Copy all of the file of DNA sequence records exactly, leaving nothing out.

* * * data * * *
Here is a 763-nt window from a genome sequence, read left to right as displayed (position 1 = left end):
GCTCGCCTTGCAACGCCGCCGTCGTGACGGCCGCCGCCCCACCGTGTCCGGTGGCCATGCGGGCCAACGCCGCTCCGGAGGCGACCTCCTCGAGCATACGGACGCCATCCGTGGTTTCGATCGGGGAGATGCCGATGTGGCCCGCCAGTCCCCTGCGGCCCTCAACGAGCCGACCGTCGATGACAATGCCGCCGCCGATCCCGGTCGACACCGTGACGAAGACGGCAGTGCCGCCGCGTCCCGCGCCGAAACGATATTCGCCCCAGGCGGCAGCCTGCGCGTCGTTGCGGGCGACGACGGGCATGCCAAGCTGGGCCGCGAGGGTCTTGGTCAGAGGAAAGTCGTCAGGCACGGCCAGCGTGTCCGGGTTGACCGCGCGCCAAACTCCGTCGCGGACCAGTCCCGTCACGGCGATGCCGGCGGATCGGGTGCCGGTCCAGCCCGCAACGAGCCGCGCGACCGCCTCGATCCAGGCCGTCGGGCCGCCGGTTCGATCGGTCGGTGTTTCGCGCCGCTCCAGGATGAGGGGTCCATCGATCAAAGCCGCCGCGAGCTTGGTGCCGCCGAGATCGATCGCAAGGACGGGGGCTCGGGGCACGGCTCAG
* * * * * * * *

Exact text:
Here is a 763-nt window from a genome sequence, read left to right as displayed (position 1 = left end):
GCTCGCCTTGCAACGCCGCCGTCGTGACGGCCGCCGCCCCACCGTGTCCGGTGGCCATGCGGGCCAACGCCGCTCCGGAGGCGACCTCCTCGAGCATACGGACGCCATCCGTGGTTTCGATCGGGGAGATGCCGATGTGGCCCGCCAGTCCCCTGCGGCCCTCAACGAGCCGACCGTCGATGACAATGCCGCCGCCGATCCCGGTCGACACCGTGACGAAGACGGCAGTGCCGCCGCGTCCCGCGCCGAAACGATATTCGCCCCAGGCGGCAGCCTGCGCGTCGTTGCGGGCGACGACGGGCATGCCAAGCTGGGCCGCGAGGGTCTTGGTCAGAGGAAAGTCGTCAGGCACGGCCAGCGTGTCCGGGTTGACCGCGCGCCAAACTCCGTCGCGGACCAGTCCCGTCACGGCGATGCCGGCGGATCGGGTGCCGGTCCAGCCCGCAACGAGCCGCGCGACCGCCTCGATCCAGGCCGTCGGGCCGCCGGTTCGATCGGTCGGTGTTTCGCGCCGCTCCAGGATGAGGGGTCCATCGATCAAAGCCGCCGCGAGCTTGGTGCCGCCGAGATCGATCGCAAGGACGGGGGCTCGGGGCACGGCTCAG